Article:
The town was one of the worst hit by the weekend floods and, as the clean-up effort continued, many people were preparing to attend a march demanding speedy action from the Government as the busiest time of the year for retail businesses gets under way.
Agriculture Minister Simon Coveney visited the town yesterday and said that people were “very angry”, claiming “they want the Government to do more”.
“We need to respond to that,” he said, stressing that while he and others would be bringing proposals to Cabinet today, there were legal difficulties with giving businesses money for flood relief as that, unlike direct assistance to householders, was not provided for under legislation.
“We will try and make decisions tomorrow in Cabinet,” he said. On financial support for businesses, he said: “Maybe there is another way of doing it.”
Earlier, Mr Coveney, who chairs the Government’s taskforce on emergency planning, said: “For people that don’t have insurance, it really is a nightmare scenario and we don’t want those people to go out of business.
“We want to be able to help business get back on their feet before Christmas and we are looking at ways that we can help quickly, but at the same time, do that within the law.”
In Bandon’s case, much anger is due to lengthy delays in starting a long-promised flood relief scheme. Legal challenges mean it could be 2018 before the plan is completed, with businesses which currently cannot get flood insurance facing a nervous wait.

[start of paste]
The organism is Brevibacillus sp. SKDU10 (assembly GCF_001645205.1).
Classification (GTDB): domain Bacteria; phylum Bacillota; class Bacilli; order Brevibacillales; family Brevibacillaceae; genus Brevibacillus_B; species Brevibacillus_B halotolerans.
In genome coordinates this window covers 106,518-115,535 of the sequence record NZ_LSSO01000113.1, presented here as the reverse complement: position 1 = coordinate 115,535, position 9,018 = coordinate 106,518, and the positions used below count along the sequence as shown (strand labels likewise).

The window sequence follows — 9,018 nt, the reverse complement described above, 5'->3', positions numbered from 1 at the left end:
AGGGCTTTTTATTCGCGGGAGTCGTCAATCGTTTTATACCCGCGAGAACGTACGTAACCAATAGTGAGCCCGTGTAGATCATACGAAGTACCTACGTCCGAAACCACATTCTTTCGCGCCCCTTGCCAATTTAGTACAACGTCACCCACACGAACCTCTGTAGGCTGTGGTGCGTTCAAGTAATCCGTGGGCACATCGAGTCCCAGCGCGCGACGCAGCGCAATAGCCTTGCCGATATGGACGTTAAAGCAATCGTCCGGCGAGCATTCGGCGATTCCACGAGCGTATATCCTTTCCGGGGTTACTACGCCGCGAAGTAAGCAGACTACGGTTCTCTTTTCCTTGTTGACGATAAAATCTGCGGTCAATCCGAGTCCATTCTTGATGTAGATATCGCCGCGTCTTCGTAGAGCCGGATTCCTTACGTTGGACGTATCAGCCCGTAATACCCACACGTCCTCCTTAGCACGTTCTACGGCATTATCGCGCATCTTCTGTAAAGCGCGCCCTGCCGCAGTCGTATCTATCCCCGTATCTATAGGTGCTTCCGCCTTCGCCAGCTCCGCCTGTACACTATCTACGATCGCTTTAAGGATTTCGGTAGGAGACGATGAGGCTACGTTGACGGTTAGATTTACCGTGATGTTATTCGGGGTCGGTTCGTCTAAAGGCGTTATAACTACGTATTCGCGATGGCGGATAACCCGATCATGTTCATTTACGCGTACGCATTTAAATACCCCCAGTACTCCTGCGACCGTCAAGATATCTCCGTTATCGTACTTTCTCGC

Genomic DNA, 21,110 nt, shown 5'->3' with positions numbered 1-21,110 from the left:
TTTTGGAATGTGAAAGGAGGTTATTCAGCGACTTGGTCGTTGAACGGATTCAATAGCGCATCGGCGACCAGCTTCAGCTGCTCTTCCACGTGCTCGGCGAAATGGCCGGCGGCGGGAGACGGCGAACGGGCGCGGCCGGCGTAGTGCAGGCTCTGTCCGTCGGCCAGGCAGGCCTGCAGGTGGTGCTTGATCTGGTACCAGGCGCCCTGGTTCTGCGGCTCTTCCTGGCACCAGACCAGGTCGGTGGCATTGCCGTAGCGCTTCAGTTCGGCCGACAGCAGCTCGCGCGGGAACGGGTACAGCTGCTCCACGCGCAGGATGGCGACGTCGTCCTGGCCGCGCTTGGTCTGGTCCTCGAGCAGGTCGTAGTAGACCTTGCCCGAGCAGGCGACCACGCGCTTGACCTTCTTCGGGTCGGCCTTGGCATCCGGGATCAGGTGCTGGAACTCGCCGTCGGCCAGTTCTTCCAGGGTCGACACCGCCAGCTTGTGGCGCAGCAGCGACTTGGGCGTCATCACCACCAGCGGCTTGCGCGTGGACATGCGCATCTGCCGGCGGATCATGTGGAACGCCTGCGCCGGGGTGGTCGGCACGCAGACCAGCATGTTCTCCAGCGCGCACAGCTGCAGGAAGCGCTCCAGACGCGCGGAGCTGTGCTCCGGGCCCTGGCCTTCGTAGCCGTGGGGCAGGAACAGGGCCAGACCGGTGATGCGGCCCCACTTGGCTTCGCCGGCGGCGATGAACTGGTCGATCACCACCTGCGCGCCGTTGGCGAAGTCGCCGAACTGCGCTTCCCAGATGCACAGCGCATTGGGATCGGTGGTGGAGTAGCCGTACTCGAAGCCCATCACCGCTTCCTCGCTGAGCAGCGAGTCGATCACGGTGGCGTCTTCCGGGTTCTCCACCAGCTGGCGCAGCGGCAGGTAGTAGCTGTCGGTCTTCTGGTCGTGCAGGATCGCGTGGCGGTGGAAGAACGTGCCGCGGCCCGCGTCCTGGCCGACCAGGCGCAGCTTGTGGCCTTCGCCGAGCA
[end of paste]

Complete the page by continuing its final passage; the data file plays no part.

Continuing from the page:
Former county mayor Alan Coleman (Ind) said Simon Harris, the minister with responsibility for the Office of Public Works, should visit Bandon and “personally oversee” the signing-off on the completed tender before the election.
Meanwhile, people in Bandon and other flood-hit towns are anxiously monitoring forecasts after warnings that more bad weather could be on the way.
Westmeath County Council has warned that houses in Athlone could be at risk of flooding after predictive data from ESB signalled rising water levels on the River Shannon for the next five days. It has activated its Flood Emergency Response Plan.
Clare County Council also said it had been informed by the ESB of plans for further significant release of waters from Parteen Weir and that the volume of water planned for release is at a level which is likely to cause flooding of roads and could also potentially affect property in flood prone locations.
The local authority is distributing sandbags to property owners in the Springfield area of Clonlara in what it described as an “evolving situation”. It is also responding to a request from property owners in the Doorus area of O’Callaghan’s Mills and in Springfield, Clonlara, for emergency accommodation due to rising floodwaters.